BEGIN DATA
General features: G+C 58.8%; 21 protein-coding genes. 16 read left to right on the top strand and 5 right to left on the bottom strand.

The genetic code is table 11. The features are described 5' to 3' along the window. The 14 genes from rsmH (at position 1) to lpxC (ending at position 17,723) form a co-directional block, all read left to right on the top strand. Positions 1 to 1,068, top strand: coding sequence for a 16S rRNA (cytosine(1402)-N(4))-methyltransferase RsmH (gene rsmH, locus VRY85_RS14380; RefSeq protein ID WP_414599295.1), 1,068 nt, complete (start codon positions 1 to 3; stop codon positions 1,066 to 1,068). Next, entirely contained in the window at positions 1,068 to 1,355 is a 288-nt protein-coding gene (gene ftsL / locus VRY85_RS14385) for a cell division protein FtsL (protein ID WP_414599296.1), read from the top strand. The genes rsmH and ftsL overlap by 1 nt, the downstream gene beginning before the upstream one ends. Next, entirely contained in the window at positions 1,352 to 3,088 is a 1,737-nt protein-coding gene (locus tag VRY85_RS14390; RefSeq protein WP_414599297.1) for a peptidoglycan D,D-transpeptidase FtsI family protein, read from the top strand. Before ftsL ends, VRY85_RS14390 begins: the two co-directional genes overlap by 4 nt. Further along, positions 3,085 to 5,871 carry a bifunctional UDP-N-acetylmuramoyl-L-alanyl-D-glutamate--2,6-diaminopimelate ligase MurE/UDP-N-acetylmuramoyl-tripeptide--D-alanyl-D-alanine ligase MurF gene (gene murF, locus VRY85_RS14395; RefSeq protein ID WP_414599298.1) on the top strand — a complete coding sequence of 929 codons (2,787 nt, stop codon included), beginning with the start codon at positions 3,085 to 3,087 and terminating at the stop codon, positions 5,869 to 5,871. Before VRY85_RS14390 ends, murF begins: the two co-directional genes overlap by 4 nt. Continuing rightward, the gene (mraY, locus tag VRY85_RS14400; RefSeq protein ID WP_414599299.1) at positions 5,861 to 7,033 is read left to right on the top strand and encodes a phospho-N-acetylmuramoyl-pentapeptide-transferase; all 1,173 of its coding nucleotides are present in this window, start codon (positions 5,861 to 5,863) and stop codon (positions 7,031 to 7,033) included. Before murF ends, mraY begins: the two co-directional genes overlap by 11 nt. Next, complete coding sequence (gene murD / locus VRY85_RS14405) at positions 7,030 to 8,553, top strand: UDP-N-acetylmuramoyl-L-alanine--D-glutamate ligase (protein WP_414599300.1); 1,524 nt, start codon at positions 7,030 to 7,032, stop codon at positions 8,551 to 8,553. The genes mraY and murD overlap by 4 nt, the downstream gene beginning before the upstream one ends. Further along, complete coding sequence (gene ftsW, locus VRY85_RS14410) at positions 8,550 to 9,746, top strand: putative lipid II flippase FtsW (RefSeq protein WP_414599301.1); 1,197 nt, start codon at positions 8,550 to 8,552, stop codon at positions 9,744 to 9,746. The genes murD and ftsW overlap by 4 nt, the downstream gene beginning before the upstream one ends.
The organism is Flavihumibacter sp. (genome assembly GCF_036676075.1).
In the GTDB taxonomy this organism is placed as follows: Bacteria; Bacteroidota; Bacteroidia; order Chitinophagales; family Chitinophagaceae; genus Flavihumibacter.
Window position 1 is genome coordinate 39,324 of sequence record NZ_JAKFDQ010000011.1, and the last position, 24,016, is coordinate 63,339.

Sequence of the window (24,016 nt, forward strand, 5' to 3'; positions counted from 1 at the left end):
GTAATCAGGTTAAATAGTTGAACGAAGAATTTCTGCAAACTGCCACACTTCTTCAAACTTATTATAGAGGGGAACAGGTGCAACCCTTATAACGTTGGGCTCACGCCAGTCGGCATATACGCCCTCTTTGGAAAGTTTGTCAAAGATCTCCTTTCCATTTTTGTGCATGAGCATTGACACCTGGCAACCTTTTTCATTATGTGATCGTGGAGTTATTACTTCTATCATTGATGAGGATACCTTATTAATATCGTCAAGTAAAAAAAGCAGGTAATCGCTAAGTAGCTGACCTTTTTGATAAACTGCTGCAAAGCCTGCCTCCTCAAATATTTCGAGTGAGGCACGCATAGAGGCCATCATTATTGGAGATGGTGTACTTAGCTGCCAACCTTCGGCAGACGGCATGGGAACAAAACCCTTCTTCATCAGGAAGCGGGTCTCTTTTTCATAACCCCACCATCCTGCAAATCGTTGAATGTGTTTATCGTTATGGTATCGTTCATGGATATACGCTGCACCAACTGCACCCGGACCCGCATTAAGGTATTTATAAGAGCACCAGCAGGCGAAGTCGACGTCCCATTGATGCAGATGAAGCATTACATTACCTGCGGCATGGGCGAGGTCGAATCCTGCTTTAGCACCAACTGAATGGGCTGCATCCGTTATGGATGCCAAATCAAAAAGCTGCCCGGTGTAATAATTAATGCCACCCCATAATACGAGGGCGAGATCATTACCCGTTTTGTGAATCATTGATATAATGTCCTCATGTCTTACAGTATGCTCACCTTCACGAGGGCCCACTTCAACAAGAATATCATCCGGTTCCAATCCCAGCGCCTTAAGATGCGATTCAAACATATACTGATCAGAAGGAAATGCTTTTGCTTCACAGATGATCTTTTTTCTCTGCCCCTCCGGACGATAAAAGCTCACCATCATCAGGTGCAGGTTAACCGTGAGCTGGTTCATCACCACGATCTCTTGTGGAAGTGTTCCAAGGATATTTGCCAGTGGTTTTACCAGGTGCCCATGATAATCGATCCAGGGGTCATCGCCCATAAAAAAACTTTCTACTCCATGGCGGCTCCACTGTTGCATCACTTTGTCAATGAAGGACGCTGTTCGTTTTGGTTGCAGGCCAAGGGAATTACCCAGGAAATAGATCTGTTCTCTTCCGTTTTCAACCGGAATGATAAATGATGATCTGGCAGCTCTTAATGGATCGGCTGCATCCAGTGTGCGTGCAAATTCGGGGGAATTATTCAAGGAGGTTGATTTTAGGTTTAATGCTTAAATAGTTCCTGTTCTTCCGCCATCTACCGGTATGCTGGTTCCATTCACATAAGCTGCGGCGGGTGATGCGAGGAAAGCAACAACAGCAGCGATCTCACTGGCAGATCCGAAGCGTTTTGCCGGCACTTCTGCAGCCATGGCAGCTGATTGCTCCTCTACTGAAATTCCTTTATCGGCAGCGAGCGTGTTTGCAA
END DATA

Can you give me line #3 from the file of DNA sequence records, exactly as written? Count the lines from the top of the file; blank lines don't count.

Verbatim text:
The organism is Flavihumibacter sp. (genome assembly GCF_036676075.1).